Why you shouldn't use a teaspoon to give medicine
Doctor says wrong medicine measures are to blame for children's A&E visits
It's the middle of the night, your toddler is bunged up and snotty with a cold, just where the flip is the little white measuring spoon that came with the medicine? Well, if at this point you'd run to the kitchen for a teaspoon then you might want to read on…
Using household spoons to give children any liquid medicines can lead to them getting an overdose – and in some cases too much medicine could be serious, even leading to liver failure.
Getting the measure right
According to Ian M. Paul, M.D., M.Sc., FAAP, a member of the American Academy of Pediatrics (AAP) Committee on Drugs spoons are just not very accurate and generally come in all shaped and sizes. In America, more than 70,000 children go to emergency rooms each year for 'unintentional medicine overdoses' and, according to Dr Paul's research, in some of these cases using the wrong measuring device could be the cause.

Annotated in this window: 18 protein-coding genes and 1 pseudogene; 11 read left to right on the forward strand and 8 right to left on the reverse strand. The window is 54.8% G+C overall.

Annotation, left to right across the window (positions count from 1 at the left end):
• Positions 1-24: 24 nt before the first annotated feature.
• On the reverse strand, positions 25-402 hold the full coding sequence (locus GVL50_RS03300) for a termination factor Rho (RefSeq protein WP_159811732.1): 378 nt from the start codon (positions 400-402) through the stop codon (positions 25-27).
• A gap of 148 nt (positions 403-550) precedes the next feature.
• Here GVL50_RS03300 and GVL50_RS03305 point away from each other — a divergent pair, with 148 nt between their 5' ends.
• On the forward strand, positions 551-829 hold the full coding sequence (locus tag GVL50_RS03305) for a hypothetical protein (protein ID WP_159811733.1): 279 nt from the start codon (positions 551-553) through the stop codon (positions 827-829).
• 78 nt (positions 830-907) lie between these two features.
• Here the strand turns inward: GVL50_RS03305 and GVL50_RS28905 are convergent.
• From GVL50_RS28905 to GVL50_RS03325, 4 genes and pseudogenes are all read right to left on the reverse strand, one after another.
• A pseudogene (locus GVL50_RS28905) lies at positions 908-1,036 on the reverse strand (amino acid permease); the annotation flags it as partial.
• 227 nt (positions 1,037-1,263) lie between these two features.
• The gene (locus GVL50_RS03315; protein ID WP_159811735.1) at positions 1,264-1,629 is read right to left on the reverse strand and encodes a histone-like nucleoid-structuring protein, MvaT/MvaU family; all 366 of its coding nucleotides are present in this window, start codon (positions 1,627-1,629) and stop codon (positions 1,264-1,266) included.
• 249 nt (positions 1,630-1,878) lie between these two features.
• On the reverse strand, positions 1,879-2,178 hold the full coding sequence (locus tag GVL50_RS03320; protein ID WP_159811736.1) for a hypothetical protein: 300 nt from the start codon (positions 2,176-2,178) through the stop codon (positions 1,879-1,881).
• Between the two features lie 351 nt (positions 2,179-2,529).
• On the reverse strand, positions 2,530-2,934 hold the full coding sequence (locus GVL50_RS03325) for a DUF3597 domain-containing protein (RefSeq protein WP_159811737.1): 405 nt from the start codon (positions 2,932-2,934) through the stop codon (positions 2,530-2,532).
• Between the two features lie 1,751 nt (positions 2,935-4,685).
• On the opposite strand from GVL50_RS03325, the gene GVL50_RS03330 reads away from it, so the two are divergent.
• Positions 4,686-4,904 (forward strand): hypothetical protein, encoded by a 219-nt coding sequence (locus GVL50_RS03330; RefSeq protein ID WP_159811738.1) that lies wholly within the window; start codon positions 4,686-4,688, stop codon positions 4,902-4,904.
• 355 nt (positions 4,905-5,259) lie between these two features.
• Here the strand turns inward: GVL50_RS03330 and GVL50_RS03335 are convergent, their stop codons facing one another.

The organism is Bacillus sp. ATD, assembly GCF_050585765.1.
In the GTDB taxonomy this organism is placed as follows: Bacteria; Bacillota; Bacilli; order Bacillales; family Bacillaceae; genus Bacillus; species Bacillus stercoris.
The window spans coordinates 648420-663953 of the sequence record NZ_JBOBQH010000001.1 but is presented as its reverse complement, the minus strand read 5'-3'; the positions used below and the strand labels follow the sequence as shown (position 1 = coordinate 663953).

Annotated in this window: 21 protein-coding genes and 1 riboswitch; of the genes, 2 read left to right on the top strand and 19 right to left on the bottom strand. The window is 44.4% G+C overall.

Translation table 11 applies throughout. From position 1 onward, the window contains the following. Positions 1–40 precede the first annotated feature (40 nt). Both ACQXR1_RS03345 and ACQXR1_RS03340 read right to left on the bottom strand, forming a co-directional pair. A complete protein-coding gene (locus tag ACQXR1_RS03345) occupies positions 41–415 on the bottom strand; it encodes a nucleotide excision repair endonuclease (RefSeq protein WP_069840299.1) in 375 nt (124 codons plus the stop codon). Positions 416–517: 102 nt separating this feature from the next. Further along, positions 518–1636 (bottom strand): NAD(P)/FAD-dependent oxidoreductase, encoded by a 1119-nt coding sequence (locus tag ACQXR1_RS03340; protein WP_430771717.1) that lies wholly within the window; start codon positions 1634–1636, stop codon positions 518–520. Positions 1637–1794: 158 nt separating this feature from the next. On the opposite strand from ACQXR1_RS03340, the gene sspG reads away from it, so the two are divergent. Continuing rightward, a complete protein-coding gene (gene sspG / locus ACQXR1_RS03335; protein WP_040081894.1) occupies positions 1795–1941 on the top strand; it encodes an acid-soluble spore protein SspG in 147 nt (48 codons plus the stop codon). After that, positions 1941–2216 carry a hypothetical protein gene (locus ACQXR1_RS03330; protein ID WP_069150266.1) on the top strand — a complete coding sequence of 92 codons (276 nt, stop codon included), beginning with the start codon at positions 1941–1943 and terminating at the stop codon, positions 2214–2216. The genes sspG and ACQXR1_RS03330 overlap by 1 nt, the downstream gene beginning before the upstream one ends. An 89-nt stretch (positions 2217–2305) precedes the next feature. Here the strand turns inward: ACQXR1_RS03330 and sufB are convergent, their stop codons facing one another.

Instead of teaspoons, parents should use syringes or the little cup or spoon that comes with the medicine, say the AAP. “They (parents) should make sure they understand their child’s dose of a medication and if they don’t, they should ask their health care provider for the dose,” Dr. Paul said.
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